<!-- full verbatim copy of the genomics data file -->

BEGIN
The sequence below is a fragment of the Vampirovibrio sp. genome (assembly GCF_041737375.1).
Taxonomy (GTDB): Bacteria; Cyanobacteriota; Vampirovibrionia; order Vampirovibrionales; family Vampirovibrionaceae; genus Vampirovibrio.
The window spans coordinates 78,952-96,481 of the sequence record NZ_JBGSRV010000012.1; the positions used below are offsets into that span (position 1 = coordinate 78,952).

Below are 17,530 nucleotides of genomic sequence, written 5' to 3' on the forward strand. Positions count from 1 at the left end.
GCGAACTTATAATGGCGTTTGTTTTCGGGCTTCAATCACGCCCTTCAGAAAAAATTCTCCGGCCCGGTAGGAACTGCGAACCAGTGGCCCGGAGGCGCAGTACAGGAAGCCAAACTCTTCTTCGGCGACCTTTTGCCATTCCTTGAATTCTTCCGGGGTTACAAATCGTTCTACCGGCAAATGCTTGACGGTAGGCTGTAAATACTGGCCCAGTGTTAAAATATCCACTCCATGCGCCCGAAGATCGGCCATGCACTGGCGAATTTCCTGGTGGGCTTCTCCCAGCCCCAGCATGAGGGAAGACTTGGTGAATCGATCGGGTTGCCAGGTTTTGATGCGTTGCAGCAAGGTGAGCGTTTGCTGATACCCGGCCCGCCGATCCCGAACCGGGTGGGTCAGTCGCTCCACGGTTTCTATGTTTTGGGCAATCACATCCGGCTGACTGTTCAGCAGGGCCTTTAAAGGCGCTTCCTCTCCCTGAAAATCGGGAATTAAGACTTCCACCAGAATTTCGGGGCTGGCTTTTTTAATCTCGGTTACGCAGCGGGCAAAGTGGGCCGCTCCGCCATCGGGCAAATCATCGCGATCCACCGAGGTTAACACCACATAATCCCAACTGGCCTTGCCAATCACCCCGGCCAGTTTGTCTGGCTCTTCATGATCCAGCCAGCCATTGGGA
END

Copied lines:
The sequence below is a fragment of the Vampirovibrio sp. genome (assembly GCF_041737375.1).
Taxonomy (GTDB): Bacteria; Cyanobacteriota; Vampirovibrionia; order Vampirovibrionales; family Vampirovibrionaceae; genus Vampirovibrio.
The window spans coordinates 78,952-96,481 of the sequence record NZ_JBGSRV010000012.1; the positions used below are offsets into that span (position 1 = coordinate 78,952).

Below are 17,530 nucleotides of genomic sequence, written 5' to 3' on the forward strand. Positions count from 1 at the left end.
GCGAACTTATAATGGCGTTTGTTTTCGGGCTTCAATCACGCCCTTCAGAAAAAATTCTCCGGCCCGGTAGGAACTGCGAACCAGTGGCCCGGAGGCGCAGTACAGGAAGCCAAACTCTTCTTCGGCGACCTTTTGCCATTCCTTGAATTCTTCCGGGGTTACAAATCGTTCTACCGGCAAATGCTTGACGGTAGGCTGTAAATACTGGCCCAGTGTTAAAATATCCACTCCATGCGCCCGAAGATCGGCCATGCACTGGCGAATTTCCTGGTGGGCTTCTCCCAGCCCCAGCATGAGGGAAGACTTGGTGAATCGATCGGGTTGCCAGGTTTTGATGCGTTGCAGCAAGGTGAGCGTTTGCTGATACCCGGCCCGCCGATCCCGAACCGGGTGGGTCAGTCGCTCCACGGTTTCTATGTTTTGGGCAATCACATCCGGCTGACTGTTCAGCAGGGCCTTTAAAGGCGCTTCCTCTCCCTGAAAATCGGGAATTAAGACTTCCACCAGAATTTCGGGGCTGGCTTTTTTAATCTCGGTTACGCAGCGGGCAAAGTGGGCCGCTCCGCCATCGGGCAAATCATCGCGATCCACCGAGGTTAACACCACATAATCCCAACTGGCCTTGCCAATCACCCCGGCCAGTTTGTCTGGCTCTTCATGATCCAGCCAGCCATTGGGA